San Francisco Businesses Gear Up for Universal Health Access Program
As legal challenges continue, businesses with employees who work in San Francisco are preparing to comply with a provision of a San Francisco law that requires employers to spend a certain amount on health care, either in coverage for their workers or in payments to the city, the San Francisco Chronicle reports.
The San Francisco law went into effect Jan. 9 for businesses with 50 or more employees, but payments to the city are not due until April 30. The law will go into effect April 1 for for-profit employers with 20 to 49 employees.
Self-employed individuals, not-for-profit employers with fewer than 50 employees and for-profit business with fewer than 20 employees are exempt from the law (Colliver, San Francisco Chronicle, 2/17).
The program, called Healthy San Francisco, aims to ensure universal access to medical services within San Francisco but does not provide traditional health insurance.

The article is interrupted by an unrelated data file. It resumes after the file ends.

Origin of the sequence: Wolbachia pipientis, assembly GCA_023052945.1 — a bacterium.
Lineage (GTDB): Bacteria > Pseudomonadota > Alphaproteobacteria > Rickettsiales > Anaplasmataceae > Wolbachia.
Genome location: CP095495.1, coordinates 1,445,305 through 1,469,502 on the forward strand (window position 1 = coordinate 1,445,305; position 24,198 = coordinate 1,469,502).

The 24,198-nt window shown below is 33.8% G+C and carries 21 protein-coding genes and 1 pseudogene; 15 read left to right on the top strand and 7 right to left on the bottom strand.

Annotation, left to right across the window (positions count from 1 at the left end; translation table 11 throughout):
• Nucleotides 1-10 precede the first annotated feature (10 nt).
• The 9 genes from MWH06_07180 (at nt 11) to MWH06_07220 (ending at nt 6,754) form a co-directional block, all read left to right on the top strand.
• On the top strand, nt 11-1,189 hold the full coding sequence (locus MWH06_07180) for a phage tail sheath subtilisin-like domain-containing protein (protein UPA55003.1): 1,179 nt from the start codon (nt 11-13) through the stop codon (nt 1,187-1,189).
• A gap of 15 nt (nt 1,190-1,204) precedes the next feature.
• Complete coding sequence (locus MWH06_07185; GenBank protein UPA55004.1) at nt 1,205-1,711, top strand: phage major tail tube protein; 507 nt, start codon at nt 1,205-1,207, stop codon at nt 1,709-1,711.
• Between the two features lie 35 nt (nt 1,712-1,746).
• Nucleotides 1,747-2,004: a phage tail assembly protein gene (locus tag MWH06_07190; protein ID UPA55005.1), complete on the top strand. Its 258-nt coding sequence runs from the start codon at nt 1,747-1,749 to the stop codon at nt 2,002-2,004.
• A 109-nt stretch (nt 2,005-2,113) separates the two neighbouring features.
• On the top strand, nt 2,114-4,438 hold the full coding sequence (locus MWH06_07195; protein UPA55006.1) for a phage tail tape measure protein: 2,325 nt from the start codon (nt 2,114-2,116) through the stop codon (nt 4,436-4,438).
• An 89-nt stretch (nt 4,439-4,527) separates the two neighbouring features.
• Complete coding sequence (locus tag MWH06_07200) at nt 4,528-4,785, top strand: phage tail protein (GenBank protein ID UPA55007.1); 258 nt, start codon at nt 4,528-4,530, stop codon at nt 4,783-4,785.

Siding with a lawsuit filed by the Golden Gate Restaurant Association, U.S. District Judge Jeffrey White in December 2007 ruled that the employer spending provision violated the federal Employee Retirement Income Security Act of 1974, but a three-judge appeals panel last month granted a temporary stay of the district court order and allowed San Francisco to move forward with the program while it appeals the restaurant association's lawsuit (California Healthline, 1/17).
Many small businesses say they are concerned about the program's cost and complexity.
"The cost is a major issue," Scott Hauge, owner of Cal Insurance and Associates in San Francisco, said, adding, "But so is the ability to understand the ramifications."
In addition, employers say they are worried about competing with companies outside of San Francisco that do not face the same requirements under the law (San Francisco Chronicle, 2/17).